How to Talk to a Live Person at the IRS



The tax deadline is approaching fast, and people still working on their tax returns may look to the IRS directly for help to quickly resolve issues. If you find yourself in this situation, how could you to talk to a live person at the IRS?

IRS Phone Numbers

Your first step in talking to a live person at the IRS is to find a valid phone number. The current phone numbers are always listed on the IRS’s website, as well as additional information regarding hours of availability if they differ from the general 7am to 7pm window advertised by the IRS.





Hearing Impaired


Except Organizations, retirement plan administrators,  and government


Estate and gift tax


Excise taxes


Preparing to Talk to a Live Person at the IRS

IRS employees are extremely busy, especially during the tax season. Your issue will be resolved much easier and more quickly if you have the following information in front of you before you pick up the phone:

  • Social Security Numbers (of Individual Taxpayer Identification Number) and birth dates of everyone on the tax return
  • Filing status
  • The current year’s tax return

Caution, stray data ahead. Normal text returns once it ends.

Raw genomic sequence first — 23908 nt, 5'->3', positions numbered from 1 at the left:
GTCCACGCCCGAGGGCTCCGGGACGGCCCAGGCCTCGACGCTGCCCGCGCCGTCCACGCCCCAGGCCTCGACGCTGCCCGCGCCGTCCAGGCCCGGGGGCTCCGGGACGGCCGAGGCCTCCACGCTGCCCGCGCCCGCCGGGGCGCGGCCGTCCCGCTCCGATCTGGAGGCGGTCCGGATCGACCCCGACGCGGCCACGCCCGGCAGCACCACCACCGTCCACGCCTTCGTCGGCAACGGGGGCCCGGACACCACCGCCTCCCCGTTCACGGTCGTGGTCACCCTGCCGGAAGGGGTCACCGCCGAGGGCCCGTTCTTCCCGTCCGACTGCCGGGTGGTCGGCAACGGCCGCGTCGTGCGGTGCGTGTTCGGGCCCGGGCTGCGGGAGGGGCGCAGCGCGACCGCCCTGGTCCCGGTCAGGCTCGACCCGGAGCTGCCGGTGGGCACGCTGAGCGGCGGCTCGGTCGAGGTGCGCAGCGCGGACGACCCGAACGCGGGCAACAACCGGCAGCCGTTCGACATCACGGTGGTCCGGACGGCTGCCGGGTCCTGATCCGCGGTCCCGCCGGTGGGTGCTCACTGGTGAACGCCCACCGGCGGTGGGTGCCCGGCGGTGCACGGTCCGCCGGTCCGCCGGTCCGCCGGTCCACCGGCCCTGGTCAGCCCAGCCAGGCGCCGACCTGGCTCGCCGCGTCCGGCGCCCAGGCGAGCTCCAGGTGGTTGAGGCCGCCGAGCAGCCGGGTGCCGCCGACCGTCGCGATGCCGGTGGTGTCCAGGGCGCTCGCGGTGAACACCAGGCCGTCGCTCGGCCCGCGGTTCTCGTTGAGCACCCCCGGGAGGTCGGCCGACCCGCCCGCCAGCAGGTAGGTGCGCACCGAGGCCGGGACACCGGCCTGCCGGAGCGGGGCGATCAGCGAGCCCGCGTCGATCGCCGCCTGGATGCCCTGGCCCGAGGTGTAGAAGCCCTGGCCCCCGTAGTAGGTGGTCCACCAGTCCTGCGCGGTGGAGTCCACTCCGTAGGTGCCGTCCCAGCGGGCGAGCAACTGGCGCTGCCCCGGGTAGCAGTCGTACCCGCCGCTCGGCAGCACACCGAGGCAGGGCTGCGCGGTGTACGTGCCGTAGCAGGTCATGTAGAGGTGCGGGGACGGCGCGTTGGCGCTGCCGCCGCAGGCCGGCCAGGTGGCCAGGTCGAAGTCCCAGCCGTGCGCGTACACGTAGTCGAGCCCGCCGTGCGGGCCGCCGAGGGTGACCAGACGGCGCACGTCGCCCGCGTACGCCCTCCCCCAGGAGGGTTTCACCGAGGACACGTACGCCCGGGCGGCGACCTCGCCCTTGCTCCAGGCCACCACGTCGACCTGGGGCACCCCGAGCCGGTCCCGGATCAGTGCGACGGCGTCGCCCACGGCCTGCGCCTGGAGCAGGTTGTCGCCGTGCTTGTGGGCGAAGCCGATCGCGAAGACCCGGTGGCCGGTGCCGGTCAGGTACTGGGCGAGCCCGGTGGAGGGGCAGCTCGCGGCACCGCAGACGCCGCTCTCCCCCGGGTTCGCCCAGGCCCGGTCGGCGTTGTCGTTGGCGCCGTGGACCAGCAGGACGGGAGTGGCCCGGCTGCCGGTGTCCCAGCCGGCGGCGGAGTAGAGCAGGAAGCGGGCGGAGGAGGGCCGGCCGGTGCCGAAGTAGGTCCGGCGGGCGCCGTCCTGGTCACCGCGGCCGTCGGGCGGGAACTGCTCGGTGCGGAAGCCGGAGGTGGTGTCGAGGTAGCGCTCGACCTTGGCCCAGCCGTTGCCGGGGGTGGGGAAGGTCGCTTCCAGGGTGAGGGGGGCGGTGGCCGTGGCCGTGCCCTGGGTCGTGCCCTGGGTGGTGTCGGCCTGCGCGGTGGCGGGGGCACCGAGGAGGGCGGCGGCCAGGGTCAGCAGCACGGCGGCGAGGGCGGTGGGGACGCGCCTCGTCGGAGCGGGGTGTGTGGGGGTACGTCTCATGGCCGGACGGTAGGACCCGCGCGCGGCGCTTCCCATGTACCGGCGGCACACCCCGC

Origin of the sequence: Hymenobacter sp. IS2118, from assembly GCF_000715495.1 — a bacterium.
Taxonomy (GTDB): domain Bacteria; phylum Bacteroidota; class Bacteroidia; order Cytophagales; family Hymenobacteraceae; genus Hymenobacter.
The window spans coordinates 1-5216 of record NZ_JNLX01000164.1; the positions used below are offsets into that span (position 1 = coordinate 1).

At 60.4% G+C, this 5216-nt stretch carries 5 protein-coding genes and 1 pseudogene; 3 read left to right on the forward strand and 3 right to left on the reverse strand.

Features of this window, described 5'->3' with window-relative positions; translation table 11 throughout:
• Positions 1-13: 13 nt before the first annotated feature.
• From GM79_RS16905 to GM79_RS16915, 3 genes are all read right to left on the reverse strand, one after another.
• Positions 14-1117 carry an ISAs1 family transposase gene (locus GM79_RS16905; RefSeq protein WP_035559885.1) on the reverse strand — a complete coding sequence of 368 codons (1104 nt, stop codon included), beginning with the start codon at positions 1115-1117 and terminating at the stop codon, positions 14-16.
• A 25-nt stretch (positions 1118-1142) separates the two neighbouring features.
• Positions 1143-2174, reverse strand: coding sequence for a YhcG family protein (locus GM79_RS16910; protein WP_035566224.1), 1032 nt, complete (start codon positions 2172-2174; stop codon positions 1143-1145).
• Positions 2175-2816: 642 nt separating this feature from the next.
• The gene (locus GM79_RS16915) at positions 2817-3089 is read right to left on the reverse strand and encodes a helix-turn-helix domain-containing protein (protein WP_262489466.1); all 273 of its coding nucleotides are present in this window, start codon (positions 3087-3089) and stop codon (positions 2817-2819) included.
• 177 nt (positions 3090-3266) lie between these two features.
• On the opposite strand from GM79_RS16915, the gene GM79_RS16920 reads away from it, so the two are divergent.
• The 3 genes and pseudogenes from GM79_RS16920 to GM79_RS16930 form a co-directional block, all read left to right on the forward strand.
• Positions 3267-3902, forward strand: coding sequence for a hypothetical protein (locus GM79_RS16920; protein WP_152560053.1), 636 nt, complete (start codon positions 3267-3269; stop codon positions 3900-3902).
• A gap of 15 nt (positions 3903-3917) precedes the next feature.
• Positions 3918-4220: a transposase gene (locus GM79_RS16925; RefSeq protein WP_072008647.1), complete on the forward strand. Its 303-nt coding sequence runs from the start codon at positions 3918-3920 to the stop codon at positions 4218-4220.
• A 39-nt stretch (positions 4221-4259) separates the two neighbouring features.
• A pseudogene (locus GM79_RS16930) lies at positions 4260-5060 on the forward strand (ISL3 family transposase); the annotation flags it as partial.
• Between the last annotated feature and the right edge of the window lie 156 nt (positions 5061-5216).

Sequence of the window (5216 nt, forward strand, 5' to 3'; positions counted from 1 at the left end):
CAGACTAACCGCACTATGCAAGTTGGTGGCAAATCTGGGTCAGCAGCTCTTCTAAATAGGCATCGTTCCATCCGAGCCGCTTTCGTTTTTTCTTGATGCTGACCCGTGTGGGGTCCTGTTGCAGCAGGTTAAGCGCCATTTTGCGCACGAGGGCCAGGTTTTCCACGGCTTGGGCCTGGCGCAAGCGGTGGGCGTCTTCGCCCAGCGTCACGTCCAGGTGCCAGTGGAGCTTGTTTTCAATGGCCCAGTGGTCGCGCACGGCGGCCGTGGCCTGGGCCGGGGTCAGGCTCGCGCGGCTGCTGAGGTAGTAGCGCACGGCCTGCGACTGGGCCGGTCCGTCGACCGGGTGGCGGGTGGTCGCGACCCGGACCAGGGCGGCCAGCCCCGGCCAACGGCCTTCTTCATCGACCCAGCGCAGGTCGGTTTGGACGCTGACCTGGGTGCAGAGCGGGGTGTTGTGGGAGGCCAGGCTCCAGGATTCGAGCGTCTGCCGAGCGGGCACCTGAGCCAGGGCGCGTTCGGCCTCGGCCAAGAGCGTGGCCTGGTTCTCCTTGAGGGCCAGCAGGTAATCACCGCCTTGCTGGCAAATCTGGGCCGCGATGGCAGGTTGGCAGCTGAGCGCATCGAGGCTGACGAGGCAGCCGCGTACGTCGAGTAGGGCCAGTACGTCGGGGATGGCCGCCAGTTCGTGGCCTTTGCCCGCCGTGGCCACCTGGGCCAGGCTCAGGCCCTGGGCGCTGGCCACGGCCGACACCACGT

• The previous year’s tax return
  • Any letters or notifications received from the IRS

Without this information, the IRS representative may ask you to collect the information and then call back.

Wait Times

The IRS states the average wait time during filing season (January – April) as 15 minutes. Wait times may be longer on Monday and Tuesdays, on President’s Day weekend, and as the filing deadline approaches.

The average wait time during the off season (May – December) is 27 minutes, with wait time again being longer on Monday and Tuesdays.

Keep in mind these are average wait times, and may vary significantly in either direction on any given day.

Taxpayer Assistance Centers

Some areas have Taxpayer Assistance Centers (TACs) which provide face-to-face services. To find a TAC in your area, use the Taxpayer Assistance Center Locator and then call 844-545-5640 to make an appointment. Taxpayer Assistance Centers operate by appointment only.

Many resources exist to help taxpayers answer tax related questions including tax professionals as well as online resources provided by the IRS. However, there are times when direct contact with a live person at the IRS is helpful or even required. For those situations the phone numbers provided or a face-to-face appointment with someone at a Taxpayer Assistance Center is an option.

Have you ever attempted to talk to a live person at the IRS?  Were you able to get through, and how long did you have to wait?

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About the author

Brock Kernin

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